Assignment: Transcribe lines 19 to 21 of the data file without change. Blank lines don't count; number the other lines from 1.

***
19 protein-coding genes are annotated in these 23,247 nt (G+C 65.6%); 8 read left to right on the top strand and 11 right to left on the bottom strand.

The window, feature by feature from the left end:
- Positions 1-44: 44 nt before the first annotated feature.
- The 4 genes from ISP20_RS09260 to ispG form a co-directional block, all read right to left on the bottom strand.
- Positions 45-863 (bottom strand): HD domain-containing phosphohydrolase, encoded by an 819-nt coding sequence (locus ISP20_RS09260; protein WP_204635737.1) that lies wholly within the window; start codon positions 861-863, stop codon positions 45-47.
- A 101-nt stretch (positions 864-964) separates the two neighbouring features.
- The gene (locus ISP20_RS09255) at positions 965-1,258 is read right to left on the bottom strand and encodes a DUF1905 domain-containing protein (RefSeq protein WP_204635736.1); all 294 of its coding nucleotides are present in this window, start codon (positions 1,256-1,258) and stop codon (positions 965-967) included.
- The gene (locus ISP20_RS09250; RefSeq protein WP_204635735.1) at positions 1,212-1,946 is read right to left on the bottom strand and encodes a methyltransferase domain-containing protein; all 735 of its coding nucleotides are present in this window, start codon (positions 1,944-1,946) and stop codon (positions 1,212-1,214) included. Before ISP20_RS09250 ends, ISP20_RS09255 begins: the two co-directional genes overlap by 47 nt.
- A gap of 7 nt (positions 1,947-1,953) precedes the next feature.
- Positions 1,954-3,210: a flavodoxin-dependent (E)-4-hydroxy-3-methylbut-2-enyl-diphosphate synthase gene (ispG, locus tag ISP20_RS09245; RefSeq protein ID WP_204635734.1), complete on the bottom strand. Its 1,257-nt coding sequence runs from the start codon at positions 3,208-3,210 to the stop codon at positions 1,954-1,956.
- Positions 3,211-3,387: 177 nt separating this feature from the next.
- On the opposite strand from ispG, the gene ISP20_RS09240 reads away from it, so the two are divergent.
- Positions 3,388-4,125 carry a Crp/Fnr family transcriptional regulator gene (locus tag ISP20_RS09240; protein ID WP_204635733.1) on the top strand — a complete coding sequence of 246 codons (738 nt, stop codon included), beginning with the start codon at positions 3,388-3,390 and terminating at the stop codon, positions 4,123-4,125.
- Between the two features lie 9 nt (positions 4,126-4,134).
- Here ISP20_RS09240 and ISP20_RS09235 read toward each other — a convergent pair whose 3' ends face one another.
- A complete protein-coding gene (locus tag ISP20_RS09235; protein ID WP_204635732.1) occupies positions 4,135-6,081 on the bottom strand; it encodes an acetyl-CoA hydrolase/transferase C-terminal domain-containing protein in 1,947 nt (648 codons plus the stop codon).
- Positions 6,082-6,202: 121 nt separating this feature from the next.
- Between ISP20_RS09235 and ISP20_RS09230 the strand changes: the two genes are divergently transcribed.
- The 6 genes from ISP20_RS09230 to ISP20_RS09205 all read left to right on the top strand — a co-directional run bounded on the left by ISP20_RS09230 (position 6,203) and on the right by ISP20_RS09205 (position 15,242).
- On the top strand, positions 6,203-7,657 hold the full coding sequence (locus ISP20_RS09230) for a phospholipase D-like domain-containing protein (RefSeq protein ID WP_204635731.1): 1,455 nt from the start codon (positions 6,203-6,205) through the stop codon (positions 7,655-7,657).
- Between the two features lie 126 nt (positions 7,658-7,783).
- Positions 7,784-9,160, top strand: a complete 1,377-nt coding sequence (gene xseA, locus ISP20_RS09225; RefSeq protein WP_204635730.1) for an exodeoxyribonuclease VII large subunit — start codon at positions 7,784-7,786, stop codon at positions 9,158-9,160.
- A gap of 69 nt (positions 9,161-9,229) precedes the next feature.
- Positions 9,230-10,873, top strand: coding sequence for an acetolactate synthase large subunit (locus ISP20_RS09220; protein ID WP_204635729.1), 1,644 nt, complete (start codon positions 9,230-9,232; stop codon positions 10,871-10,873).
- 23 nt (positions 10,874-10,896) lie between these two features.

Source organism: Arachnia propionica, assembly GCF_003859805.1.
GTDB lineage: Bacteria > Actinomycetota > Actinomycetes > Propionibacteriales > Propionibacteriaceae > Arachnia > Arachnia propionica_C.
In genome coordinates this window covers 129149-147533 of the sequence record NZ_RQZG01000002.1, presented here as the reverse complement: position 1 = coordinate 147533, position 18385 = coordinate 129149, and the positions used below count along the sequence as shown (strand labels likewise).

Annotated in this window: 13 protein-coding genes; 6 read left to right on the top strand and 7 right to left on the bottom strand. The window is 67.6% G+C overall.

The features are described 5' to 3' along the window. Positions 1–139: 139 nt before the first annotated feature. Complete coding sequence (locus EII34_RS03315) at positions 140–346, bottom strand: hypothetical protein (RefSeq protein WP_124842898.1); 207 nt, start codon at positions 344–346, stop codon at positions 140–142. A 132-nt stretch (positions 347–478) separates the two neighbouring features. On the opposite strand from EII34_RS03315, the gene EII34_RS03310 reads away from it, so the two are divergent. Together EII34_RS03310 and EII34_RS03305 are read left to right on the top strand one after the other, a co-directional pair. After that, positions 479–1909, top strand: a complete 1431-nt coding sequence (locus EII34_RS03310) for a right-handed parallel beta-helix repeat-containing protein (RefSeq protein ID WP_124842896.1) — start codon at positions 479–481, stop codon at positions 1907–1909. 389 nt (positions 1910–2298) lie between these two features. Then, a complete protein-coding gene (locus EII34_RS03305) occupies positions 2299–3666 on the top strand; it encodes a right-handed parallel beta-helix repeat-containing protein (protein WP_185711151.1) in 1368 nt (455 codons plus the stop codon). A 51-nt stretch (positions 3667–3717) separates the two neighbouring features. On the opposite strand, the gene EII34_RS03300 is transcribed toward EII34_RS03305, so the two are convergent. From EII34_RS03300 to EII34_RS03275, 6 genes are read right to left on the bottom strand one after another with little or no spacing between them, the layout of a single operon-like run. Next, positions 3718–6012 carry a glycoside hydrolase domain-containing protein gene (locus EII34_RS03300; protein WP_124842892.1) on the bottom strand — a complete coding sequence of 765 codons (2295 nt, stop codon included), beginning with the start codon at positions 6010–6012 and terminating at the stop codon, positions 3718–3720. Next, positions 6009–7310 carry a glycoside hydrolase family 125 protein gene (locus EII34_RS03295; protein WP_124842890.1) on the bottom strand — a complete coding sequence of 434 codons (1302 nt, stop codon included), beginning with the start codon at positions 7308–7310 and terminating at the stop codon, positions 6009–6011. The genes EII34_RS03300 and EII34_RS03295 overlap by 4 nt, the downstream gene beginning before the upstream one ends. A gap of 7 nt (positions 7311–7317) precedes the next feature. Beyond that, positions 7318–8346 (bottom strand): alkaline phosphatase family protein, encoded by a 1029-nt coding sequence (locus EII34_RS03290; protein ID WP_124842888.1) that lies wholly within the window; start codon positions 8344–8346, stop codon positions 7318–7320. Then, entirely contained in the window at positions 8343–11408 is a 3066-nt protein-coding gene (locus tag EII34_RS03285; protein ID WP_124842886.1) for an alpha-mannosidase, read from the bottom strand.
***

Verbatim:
- The 6 genes from ISP20_RS09230 to ISP20_RS09205 all read left to right on the top strand — a co-directional run bounded on the left by ISP20_RS09230 (position 6,203) and on the right by ISP20_RS09205 (position 15,242).
- On the top strand, positions 6,203-7,657 hold the full coding sequence (locus ISP20_RS09230) for a phospholipase D-like domain-containing protein (RefSeq protein ID WP_204635731.1): 1,455 nt from the start codon (positions 6,203-6,205) through the stop codon (positions 7,655-7,657).
- Between the two features lie 126 nt (positions 7,658-7,783).